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One of the key issues facing Lebanon is the economic and social impact of the Syrian crisis, now entering its fifth year. Over one million Syrians, about a quarter of the Lebanese population, have taken refuge in Lebanon since the conflict started in March 2011, straining public finances, service delivery and the environment. The crisis is also expected to worsen poverty incidence among Lebanese as well as widen income inequality. In particular, it is estimated that as a result of the Syrian crisis, some 170,000 additional Lebanese have been pushed into poverty (above the current 1 million) by the end of 2014, an additional 220,000 to 320,000 Lebanese citizens are estimated to have become unemployed, most of them unskilled youth.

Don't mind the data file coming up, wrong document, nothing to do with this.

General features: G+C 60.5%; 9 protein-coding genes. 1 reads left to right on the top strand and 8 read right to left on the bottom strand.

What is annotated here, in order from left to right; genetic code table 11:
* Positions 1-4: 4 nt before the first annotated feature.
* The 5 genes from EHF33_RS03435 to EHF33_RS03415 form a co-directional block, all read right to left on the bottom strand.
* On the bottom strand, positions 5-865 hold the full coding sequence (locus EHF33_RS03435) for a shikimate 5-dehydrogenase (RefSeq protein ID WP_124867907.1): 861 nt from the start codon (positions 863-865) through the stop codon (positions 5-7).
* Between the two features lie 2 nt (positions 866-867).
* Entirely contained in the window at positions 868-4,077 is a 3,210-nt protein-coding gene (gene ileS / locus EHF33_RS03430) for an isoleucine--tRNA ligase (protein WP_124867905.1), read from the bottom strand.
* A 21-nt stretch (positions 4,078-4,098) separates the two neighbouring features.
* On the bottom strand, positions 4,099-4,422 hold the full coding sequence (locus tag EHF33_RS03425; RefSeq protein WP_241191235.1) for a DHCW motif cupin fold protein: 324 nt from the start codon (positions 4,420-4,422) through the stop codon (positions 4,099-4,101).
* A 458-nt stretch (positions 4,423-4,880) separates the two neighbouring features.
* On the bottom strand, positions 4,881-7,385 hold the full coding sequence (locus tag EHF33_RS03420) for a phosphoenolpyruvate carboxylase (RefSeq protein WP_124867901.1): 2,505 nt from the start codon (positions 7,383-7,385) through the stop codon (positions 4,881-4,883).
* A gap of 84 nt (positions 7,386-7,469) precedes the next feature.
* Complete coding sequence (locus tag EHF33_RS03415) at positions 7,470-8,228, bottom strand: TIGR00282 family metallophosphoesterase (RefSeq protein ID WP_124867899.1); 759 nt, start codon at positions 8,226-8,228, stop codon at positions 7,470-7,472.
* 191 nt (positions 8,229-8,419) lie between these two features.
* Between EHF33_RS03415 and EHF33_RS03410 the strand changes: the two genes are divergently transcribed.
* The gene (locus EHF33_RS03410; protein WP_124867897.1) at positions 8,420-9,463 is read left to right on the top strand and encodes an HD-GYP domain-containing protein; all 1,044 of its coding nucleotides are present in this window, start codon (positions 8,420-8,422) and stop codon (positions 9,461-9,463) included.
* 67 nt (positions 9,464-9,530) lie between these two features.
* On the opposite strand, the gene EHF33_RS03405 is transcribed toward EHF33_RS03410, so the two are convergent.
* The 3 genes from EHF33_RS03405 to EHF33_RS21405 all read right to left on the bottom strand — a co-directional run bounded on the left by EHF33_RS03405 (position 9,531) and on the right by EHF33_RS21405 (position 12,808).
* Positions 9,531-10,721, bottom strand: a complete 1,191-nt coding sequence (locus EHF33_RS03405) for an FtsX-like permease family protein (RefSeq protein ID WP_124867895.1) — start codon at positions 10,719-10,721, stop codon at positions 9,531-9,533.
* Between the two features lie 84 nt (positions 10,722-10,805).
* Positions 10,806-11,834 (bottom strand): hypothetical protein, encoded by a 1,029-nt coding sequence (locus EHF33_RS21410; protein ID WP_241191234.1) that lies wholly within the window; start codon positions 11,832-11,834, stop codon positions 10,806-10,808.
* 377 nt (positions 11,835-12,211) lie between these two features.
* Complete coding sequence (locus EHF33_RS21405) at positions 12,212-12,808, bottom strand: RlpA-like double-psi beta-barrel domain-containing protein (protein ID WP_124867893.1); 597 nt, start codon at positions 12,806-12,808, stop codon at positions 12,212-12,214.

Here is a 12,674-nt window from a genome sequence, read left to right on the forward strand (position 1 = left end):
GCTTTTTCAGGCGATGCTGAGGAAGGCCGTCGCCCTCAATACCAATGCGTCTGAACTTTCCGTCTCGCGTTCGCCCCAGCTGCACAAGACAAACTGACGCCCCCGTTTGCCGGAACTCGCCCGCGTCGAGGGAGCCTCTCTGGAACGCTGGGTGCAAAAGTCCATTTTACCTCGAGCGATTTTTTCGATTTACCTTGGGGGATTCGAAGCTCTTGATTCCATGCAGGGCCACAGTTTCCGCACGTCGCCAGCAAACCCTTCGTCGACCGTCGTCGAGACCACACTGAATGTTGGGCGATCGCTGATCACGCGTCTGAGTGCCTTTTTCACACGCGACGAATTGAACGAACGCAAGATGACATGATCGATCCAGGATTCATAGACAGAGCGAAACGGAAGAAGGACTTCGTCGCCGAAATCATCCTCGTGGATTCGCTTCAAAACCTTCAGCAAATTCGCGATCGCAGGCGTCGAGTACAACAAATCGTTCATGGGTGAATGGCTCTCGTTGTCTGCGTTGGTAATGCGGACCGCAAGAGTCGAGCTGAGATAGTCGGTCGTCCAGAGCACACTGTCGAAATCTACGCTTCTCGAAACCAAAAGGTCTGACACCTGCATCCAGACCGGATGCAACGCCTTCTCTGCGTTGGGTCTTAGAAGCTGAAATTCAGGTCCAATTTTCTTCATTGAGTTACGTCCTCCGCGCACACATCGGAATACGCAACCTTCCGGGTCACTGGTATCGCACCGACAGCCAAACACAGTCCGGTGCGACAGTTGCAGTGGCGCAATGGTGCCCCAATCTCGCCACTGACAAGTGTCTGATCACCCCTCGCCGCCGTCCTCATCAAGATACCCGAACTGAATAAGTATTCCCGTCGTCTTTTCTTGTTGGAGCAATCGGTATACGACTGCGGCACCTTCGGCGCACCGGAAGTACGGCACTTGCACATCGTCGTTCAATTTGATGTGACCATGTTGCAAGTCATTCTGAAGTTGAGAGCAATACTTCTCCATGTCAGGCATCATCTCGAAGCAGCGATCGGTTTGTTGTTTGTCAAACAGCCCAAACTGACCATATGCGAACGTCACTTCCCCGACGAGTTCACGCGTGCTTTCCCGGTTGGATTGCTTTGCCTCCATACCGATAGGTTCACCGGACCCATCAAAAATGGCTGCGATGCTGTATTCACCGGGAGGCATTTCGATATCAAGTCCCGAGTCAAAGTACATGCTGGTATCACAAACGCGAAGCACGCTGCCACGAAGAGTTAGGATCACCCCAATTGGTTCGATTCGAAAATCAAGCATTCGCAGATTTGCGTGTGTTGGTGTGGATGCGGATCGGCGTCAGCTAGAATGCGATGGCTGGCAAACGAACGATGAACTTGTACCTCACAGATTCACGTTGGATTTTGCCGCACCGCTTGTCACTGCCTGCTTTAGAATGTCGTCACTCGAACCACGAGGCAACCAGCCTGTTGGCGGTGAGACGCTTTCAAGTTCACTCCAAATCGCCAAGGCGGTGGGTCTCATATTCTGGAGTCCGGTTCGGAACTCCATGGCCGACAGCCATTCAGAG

Within this challenging environment, GDP growth in Lebanon is estimated at 2.0% in 2014 up from an estimated 0.9% in 2013, in part driven by the Central Bank’s stimulus package, an improved security stance and lower oil prices. With the economy operating below capacity, and given lower international commodity prices (oil in particular), inflation has sharply decelerated in 2014 to 1.2%. The fiscal deficit narrowed in 2014 but solely due to one-off factors; public finances remain structurally weak and worsening and in urgent need of reforms. Public debt (as a ratio of GDP) continued to rise (to 145.6% of GDP at end-2014), due to low growth and a relatively high cost of debt financing.
Source: World Bank Updated: September 2015
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